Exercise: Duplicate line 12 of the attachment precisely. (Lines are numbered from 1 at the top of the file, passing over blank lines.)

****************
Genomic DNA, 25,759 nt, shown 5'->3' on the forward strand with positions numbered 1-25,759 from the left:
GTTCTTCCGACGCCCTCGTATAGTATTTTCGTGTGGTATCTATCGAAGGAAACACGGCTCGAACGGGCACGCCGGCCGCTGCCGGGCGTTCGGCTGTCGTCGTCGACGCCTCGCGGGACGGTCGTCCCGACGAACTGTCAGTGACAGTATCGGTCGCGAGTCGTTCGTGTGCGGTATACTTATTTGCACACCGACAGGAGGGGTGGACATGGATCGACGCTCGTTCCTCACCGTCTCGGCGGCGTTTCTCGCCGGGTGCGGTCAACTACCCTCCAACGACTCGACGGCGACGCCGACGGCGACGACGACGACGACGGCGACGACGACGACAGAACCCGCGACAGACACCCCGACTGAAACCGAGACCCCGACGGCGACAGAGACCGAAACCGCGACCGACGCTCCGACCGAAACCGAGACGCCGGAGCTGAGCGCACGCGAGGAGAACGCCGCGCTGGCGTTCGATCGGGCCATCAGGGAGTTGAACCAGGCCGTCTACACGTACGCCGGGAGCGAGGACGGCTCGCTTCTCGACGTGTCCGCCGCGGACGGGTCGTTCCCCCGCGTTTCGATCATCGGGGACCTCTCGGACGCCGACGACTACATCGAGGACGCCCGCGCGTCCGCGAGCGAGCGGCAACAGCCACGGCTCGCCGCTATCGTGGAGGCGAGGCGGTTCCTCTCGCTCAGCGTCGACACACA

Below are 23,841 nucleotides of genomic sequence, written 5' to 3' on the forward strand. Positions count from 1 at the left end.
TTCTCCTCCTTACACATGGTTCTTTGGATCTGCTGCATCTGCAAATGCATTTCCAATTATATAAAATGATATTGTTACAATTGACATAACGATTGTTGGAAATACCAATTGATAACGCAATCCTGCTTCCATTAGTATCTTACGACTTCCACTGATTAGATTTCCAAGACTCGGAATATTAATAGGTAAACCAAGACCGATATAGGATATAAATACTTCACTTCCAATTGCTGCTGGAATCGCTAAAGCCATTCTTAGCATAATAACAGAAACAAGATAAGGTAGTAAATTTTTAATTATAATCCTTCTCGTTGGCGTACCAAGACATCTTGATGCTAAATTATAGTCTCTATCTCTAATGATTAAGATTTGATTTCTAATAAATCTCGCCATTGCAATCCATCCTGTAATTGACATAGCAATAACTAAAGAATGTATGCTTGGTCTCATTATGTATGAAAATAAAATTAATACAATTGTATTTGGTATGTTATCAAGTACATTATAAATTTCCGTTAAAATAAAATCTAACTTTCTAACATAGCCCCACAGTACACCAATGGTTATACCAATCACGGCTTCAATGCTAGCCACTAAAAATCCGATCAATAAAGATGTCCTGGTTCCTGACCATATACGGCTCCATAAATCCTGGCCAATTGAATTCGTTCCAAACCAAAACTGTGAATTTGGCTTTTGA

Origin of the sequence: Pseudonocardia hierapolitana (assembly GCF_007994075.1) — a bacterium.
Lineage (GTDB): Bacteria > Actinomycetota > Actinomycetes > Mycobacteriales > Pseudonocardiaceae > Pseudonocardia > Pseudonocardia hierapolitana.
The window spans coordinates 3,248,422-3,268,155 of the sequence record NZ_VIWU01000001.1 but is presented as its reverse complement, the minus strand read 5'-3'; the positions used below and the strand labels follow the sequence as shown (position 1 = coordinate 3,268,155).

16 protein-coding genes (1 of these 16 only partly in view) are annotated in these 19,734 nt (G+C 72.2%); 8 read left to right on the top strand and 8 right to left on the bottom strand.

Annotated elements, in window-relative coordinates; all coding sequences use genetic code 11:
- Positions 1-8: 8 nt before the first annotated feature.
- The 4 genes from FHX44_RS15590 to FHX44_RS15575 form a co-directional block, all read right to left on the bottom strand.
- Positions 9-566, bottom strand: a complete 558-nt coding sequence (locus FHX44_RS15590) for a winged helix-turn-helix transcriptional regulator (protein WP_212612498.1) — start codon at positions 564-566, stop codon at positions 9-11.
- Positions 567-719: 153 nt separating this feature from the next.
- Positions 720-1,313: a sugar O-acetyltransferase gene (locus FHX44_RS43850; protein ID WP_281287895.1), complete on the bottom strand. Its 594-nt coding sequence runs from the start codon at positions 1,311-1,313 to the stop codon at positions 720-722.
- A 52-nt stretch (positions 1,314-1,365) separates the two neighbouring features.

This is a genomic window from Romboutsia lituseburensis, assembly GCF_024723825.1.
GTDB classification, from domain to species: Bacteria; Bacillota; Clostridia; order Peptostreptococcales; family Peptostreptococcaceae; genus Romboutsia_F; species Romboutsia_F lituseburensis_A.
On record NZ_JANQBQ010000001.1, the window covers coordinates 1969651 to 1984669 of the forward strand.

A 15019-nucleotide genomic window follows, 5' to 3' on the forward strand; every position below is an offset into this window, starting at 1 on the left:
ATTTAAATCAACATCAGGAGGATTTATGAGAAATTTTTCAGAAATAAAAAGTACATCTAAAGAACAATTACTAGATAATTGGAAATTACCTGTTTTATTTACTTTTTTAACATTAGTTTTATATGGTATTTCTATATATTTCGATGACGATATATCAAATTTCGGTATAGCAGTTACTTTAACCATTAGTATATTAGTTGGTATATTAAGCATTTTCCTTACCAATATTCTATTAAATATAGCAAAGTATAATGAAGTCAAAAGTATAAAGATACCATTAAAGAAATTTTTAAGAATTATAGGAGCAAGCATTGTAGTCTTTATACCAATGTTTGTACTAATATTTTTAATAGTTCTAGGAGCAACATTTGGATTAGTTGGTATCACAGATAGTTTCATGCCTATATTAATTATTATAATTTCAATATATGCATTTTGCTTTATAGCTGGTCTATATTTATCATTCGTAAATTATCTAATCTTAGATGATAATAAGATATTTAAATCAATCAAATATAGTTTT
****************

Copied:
- Positions 9-566, bottom strand: a complete 558-nt coding sequence (locus FHX44_RS15590) for a winged helix-turn-helix transcriptional regulator (protein WP_212612498.1) — start codon at positions 564-566, stop codon at positions 9-11.